Seek harmony, warm up your living room in the colder months with plum tones. Combine shades of claret and dusky rose to make the space toasty and snug. Colour-block the main wall with a port-wine red to introduce a rich, heritage element. Prevent the colour scheme going into overdrive by using softer mauve-greys, browns and greys for accessories and other elements in the room. Choose a hero shade, pick a hold-on-to-your-hats shade for an instant living room transformation. This stunning emerald green is one of those precious shades that is able to make a splash both in its own right, while also making stars of the furnishings it provides a backdrop to. This collection of artwork, accessories and minimalist furniture is all the more impressive for the vibrant green it shares space with.
Add Living Color. Are you looking for a super easy decorating idea? Nothing prettifies a living room like plants. Blooming perennials like daffodils or tulips add lovely color, while leafy beauties including ferns and spider plants bring interesting texture (plus they clean indoor air!) Got a black thumb? Try a few low-maintenance options from the succulent family. While it's true that neutral room schemes provide a blank canvas, there's a lot to be said for introducing colour. Different shades can have an uplifting or calming effect and your choice of colour and soft furnishings can go a long way to reflecting your personality. If you're feeling bold, have a look at our wallpaper ideas for living rooms.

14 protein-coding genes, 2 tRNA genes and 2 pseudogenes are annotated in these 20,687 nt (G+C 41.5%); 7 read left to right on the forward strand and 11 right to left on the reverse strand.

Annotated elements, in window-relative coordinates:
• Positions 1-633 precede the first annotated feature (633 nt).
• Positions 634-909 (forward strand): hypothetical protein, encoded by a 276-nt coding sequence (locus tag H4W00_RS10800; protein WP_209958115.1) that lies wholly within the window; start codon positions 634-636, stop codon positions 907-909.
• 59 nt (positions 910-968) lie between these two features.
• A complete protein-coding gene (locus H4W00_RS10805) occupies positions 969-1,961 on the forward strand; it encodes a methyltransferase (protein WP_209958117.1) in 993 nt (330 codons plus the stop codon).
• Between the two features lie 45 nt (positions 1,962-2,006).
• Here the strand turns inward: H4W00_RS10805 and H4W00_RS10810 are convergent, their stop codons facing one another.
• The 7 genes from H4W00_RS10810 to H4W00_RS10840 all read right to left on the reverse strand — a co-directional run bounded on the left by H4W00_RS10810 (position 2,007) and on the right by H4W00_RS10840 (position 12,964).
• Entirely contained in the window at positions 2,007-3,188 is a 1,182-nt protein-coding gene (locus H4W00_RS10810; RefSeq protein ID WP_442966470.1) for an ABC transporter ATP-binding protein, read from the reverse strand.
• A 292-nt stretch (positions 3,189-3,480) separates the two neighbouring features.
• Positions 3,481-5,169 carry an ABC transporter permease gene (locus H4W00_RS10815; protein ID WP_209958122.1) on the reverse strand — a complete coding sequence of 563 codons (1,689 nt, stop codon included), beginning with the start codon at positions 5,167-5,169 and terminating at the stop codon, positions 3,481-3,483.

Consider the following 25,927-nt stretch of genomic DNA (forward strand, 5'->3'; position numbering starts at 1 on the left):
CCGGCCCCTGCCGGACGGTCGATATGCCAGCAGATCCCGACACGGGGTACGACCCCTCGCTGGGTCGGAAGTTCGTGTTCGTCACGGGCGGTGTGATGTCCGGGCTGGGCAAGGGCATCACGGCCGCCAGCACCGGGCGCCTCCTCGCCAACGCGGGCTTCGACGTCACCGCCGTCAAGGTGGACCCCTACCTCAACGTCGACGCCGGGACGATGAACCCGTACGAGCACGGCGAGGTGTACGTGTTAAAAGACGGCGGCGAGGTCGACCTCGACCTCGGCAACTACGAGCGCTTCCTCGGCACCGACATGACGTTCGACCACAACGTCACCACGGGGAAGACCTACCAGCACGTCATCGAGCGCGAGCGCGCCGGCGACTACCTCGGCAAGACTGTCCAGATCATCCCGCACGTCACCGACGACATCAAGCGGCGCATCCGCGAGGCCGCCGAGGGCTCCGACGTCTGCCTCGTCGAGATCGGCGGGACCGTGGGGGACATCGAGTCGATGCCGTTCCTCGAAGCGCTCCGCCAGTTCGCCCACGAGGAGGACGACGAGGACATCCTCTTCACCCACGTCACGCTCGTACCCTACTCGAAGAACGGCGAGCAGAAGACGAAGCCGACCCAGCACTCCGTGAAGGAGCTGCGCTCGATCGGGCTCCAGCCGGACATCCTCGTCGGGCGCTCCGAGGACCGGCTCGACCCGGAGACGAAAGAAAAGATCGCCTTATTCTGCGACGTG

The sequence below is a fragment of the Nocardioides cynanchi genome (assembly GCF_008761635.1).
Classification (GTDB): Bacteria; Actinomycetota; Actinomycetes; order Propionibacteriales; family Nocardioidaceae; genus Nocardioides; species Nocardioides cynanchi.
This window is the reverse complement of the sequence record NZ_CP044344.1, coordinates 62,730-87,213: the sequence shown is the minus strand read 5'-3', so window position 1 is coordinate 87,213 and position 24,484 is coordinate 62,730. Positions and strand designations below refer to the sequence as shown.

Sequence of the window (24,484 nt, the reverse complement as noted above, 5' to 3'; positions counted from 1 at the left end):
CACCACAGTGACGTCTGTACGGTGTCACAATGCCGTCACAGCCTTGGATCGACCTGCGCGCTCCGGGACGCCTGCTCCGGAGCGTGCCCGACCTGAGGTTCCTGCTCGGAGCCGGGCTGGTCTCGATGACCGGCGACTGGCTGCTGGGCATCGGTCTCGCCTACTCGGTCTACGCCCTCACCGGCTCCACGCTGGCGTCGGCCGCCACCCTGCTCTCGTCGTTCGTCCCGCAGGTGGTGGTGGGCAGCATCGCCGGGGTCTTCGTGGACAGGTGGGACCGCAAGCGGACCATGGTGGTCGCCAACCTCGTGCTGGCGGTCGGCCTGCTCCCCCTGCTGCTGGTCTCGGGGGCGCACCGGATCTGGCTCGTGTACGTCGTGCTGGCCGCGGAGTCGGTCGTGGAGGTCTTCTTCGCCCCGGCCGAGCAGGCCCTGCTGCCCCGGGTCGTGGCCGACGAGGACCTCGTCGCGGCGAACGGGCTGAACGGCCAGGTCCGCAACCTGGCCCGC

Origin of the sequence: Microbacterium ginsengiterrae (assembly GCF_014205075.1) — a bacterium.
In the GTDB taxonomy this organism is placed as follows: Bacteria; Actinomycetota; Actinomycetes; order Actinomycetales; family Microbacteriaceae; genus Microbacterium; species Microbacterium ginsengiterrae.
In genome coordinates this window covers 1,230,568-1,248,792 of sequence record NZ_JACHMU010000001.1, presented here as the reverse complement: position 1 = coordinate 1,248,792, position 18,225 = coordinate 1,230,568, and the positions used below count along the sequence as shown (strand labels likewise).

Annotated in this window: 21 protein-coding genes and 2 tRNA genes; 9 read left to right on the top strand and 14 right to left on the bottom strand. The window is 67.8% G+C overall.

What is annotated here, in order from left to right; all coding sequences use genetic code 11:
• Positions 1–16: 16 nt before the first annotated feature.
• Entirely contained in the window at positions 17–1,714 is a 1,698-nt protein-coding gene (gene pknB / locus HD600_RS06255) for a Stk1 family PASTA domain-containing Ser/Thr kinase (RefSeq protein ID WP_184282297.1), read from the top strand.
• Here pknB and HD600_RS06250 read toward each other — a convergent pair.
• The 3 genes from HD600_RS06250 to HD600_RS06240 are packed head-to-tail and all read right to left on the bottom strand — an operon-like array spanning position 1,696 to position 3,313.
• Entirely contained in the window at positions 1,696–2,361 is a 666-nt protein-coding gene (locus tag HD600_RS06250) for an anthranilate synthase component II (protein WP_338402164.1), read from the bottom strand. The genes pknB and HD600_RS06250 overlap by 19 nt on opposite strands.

Living Room Basics. There are a few important things to remember when arranging living room furniture. Establish the focal point of the room and arrange furniture around it. In some rooms the focal point will be an existing feature such as a fireplace or window, and in some it will be something you bring in to the room such as a television. Use the furniture to create conversation areas. People should be able to comfortably talk to each other without straining their necks or shouting. If the room is particularly large you might want to create a few different conversation areas. Don't forget about traffic flow. Leave enough room for people to walk around furniture so they can easily get from one side of the room to another. Pull furniture away from the walls. Having all the furniture backs touching the walls is one of the biggest mistakes people make in the living room. If the pieces are closer together it will create a more intimate setting. As long as the backs of the pieces are finished, there's no reason not to show them off.
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